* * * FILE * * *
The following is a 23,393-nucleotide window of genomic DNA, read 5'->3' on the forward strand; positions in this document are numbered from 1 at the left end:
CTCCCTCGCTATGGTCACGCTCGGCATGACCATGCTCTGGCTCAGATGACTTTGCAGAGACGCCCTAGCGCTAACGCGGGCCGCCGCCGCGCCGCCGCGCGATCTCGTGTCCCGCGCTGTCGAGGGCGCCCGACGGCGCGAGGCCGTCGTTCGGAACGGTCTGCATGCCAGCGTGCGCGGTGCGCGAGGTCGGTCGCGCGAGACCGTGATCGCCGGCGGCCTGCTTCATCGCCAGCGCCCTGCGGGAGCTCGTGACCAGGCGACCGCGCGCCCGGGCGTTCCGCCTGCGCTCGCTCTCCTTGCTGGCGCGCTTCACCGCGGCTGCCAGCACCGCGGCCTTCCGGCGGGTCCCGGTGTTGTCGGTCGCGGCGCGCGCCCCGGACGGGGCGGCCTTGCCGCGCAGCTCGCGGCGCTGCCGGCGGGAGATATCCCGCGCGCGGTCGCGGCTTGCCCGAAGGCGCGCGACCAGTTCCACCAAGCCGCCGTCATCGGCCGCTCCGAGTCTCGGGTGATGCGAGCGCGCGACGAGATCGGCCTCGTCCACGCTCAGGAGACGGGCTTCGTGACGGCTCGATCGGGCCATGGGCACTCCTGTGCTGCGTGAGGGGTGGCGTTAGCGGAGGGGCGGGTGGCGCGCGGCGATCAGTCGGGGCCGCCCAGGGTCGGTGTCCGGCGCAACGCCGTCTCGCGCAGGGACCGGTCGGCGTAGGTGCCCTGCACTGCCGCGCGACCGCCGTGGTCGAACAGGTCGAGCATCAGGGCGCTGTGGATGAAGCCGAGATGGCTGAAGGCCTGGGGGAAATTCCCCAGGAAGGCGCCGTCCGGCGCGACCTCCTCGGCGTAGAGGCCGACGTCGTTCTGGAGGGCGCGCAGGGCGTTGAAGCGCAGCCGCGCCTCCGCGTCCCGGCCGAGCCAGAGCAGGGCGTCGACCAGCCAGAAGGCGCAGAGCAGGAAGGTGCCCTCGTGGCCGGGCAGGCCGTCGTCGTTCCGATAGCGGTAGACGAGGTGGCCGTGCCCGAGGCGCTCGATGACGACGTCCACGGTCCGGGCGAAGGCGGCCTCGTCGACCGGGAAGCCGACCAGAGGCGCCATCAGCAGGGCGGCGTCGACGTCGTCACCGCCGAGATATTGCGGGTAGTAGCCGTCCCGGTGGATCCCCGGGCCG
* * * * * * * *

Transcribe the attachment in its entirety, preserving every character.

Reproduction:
The following is a 23,393-nucleotide window of genomic DNA, read 5'->3' on the forward strand; positions in this document are numbered from 1 at the left end:
CTCCCTCGCTATGGTCACGCTCGGCATGACCATGCTCTGGCTCAGATGACTTTGCAGAGACGCCCTAGCGCTAACGCGGGCCGCCGCCGCGCCGCCGCGCGATCTCGTGTCCCGCGCTGTCGAGGGCGCCCGACGGCGCGAGGCCGTCGTTCGGAACGGTCTGCATGCCAGCGTGCGCGGTGCGCGAGGTCGGTCGCGCGAGACCGTGATCGCCGGCGGCCTGCTTCATCGCCAGCGCCCTGCGGGAGCTCGTGACCAGGCGACCGCGCGCCCGGGCGTTCCGCCTGCGCTCGCTCTCCTTGCTGGCGCGCTTCACCGCGGCTGCCAGCACCGCGGCCTTCCGGCGGGTCCCGGTGTTGTCGGTCGCGGCGCGCGCCCCGGACGGGGCGGCCTTGCCGCGCAGCTCGCGGCGCTGCCGGCGGGAGATATCCCGCGCGCGGTCGCGGCTTGCCCGAAGGCGCGCGACCAGTTCCACCAAGCCGCCGTCATCGGCCGCTCCGAGTCTCGGGTGATGCGAGCGCGCGACGAGATCGGCCTCGTCCACGCTCAGGAGACGGGCTTCGTGACGGCTCGATCGGGCCATGGGCACTCCTGTGCTGCGTGAGGGGTGGCGTTAGCGGAGGGGCGGGTGGCGCGCGGCGATCAGTCGGGGCCGCCCAGGGTCGGTGTCCGGCGCAACGCCGTCTCGCGCAGGGACCGGTCGGCGTAGGTGCCCTGCACTGCCGCGCGACCGCCGTGGTCGAACAGGTCGAGCATCAGGGCGCTGTGGATGAAGCCGAGATGGCTGAAGGCCTGGGGGAAATTCCCCAGGAAGGCGCCGTCCGGCGCGACCTCCTCGGCGTAGAGGCCGACGTCGTTCTGGAGGGCGCGCAGGGCGTTGAAGCGCAGCCGCGCCTCCGCGTCCCGGCCGAGCCAGAGCAGGGCGTCGACCAGCCAGAAGGCGCAGAGCAGGAAGGTGCCCTCGTGGCCGGGCAGGCCGTCGTCGTTCCGATAGCGGTAGACGAGGTGGCCGTGCCCGAGGCGCTCGATGACGACGTCCACGGTCCGGGCGAAGGCGGCCTCGTCGACCGGGAAGCCGACCAGAGGCGCCATCAGCAGGGCGGCGTCGACGTCGTCACCGCCGAGATATTGCGGGTAGTAGCCGTCCCGGTGGATCCCCGGGCCG